I had to go into town to the dental practice at short notice. There were gale force winds from the South but the high tide was about 40 minutes previously so the Braighe was not closed to traffic and I duly got ready and set off. There was a police car at this end but he was just keeping an eye on things and I drove across. It was still a bit hairy and there were stones on the road so it must have been bad at high tide.

I listen to music much of the time when I'm in the house. Usually in the morning it is BBC Radio 3 Essential Classics. Otherwise I choose from BBC iPlayer or my library on Apple Music. I rarely use my huge CD collection directly any more because it is held in my Apply Music library.  I often hear pieces that I've not heard before or I've forgotten about. Sometimes they have an great impact. A few days ago one of those was Karl Goldmark's Die Königin von Saba (The Queen of Sheeba) - Assad's act 2 aria "Magische Töne", recorded in 1967 by Nicolai Gedda with the Orchester des Bayreischen Staatsoper, Munich, conducted by Giuseppe Patanè. It will probably be of little interest to many of my readers but for anyone who enjoys opera I think it is one of the most beautiful pieces of singing I've heard for years. It's available on YouTube here.

Sunday, 14 February 2021

Sunday Routine and The Prada Cup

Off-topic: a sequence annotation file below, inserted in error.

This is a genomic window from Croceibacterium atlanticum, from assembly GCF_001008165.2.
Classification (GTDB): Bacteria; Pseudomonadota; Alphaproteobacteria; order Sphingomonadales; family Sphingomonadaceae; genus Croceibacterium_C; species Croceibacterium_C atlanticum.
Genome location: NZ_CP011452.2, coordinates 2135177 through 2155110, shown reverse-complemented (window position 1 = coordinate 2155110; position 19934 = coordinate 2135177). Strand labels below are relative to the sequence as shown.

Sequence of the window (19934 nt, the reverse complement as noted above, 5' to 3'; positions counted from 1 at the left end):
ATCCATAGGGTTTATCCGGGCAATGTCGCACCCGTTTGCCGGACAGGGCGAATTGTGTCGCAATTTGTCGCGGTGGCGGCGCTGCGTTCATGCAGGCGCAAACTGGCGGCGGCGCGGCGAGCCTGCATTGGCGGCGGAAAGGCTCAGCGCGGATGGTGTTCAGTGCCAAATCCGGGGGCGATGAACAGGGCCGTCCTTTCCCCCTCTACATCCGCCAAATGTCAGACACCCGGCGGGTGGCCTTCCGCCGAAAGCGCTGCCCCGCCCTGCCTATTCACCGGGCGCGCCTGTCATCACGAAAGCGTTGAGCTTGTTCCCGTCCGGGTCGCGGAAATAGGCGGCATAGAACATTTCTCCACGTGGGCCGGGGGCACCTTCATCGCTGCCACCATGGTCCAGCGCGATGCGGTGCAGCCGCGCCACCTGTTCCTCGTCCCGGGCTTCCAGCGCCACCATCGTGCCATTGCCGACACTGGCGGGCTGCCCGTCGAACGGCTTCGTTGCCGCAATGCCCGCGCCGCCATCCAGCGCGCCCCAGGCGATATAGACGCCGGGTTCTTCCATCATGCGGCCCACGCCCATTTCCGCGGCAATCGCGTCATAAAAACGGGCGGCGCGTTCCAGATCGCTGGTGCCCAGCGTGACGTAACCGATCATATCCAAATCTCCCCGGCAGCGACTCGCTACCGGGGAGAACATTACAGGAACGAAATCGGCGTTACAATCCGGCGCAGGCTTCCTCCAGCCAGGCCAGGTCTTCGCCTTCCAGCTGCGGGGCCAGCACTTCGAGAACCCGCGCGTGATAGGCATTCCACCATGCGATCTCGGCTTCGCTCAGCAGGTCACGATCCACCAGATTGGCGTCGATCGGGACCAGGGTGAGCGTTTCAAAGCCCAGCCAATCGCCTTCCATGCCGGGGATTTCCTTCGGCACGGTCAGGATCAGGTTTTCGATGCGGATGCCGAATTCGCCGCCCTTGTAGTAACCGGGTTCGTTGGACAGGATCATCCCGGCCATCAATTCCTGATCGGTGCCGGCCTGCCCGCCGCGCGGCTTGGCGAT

During lockdown last year Sunday was my 'household day'. I decided that, as every day was potentially the same, I needed an 'anchor' day each week. I decided that I would do all my washing and ironing and some cleaning on Sunday. My Dad always said "The better the day, the better the deed." So it seemed appropriate. Generally speaking I am very organised so four lots of washing and five lots of drying in the dryer and ironing shirts, sheets and sundries should leave plenty of time in between for some housework and writing letters, emails, some time in Blogland some time in the garden and feeding birds etc. Of course there was always time for WhatsApp and phone calls. With earpods it's very easy to chat whilst ironing. 

And so, for the six months of lockdown that became the pattern of my Sunday. 

On the whole that has remained my Sunday ever since. Whilst ironing today (thanks to Adrian for alerting me to the fact that the Americas Cup can be watched in it's entirety on YouTube) I watched the second day of the final of the Prada Cup (a yacht race) in Auckland which will determine whether the UK or Italy meet New Zealand in The Americas Cup. These 'yachts' which travel around 40 knots lift out of the water on aerofoils. Unfortunately Team UK have so far lost all 4 races to Italy (the final is best of 13 races).